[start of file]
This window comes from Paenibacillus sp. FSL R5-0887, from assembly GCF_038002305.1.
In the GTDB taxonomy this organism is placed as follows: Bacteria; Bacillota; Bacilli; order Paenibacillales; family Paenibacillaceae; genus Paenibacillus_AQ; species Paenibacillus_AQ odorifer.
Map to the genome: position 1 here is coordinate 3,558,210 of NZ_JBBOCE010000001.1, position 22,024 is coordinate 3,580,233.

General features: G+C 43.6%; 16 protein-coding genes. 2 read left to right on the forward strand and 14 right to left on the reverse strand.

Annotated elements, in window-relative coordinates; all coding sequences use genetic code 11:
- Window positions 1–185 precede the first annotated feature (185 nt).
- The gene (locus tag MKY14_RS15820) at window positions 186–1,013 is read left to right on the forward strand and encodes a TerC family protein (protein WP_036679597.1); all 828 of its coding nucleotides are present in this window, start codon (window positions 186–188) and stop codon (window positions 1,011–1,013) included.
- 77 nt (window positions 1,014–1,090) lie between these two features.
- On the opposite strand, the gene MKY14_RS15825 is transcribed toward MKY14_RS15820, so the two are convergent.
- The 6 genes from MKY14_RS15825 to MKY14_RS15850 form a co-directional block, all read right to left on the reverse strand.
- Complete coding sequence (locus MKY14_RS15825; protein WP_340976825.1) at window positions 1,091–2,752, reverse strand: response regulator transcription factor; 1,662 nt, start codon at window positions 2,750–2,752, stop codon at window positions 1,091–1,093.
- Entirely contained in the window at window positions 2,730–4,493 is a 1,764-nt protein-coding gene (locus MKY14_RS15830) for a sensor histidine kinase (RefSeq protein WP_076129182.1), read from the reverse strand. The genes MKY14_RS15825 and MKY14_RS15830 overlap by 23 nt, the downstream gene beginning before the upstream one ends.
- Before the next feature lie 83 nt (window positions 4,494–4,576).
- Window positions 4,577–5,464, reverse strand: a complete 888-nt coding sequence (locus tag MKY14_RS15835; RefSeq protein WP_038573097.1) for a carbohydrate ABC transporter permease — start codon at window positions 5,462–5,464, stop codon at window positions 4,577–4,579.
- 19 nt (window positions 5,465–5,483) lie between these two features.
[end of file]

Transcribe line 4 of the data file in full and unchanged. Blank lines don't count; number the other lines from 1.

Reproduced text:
General features: G+C 43.6%; 16 protein-coding genes. 2 read left to right on the forward strand and 14 right to left on the reverse strand.